(CNN)California has confirmed the first death from the West Nile virus in the state for 2021.
The death occurred in San Luis Obispo County, according to a news release from the California Department of Public Health. It gave no further identifying information about the death.
"West Nile virus activity in the state is increasing, so I urge Californians to take every possible precaution to protect against mosquito bites," Dr. Tomás Aragón, the state public health officer and health department director, said in the news release.
West Nile virus is usually spread through the bite of infected mosquitoes. The virus has been identified in 177 mosquitoes from 13 counties throughout the state, according to the health department.
"Hot temperatures this month are contributing to increasing numbers or mosquitoes and the increased risk of virus transmission to humans," the release said, adding that the "activity is within expected levels" this summer.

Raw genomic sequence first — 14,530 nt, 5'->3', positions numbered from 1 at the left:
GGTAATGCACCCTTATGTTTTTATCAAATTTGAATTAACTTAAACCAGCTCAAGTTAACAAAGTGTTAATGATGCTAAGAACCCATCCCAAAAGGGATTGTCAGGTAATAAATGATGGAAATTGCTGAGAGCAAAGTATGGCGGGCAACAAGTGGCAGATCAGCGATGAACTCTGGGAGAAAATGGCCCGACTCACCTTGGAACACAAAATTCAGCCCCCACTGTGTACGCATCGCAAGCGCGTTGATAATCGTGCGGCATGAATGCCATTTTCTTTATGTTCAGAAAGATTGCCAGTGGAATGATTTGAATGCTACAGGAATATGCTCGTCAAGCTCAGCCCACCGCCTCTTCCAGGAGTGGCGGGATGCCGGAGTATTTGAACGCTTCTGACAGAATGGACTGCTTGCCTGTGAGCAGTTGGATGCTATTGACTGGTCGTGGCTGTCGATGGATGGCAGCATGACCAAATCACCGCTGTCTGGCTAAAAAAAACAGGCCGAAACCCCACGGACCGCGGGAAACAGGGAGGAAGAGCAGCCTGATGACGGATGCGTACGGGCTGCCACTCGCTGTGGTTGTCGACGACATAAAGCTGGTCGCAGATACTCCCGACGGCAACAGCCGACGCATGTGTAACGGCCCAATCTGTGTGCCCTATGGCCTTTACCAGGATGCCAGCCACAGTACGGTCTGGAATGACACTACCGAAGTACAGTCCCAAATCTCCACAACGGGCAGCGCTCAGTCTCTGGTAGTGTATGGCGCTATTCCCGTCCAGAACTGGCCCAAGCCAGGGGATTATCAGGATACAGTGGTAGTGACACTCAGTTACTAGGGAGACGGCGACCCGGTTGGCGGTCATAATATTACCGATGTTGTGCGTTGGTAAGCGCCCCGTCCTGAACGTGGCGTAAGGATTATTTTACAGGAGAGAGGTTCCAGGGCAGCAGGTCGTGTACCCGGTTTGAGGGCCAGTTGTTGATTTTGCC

Symptoms of West Nile infection include fatigue, fever, headache, body aches, rash and swollen lymph nodes. However, 80% of infected people do not display any symptoms, according to the Centers for Disease Control and Prevention (CDC).
Although the risk of serious illness is low, people 50 years or older and those with diabetes or hypertension have a "higher chance of getting sick," according to the state health department.
Less than 1% of infected people develop a serious neuroinvasive illness, such as encephalitis (inflammation of the brain) or meningitis (inflammation of the protective membranes covering the brain and spinal cord), according to the CDC.
There is no vaccine or specific treatment for West Nile virus.
The health department recommends wearing proper clothing and repellent if outside, especially during the early morning or evening; sealing windows and doors with tight-fitting screens; and, since mosquitoes lay eggs on standing water, eliminating "all sources of standing water on your property."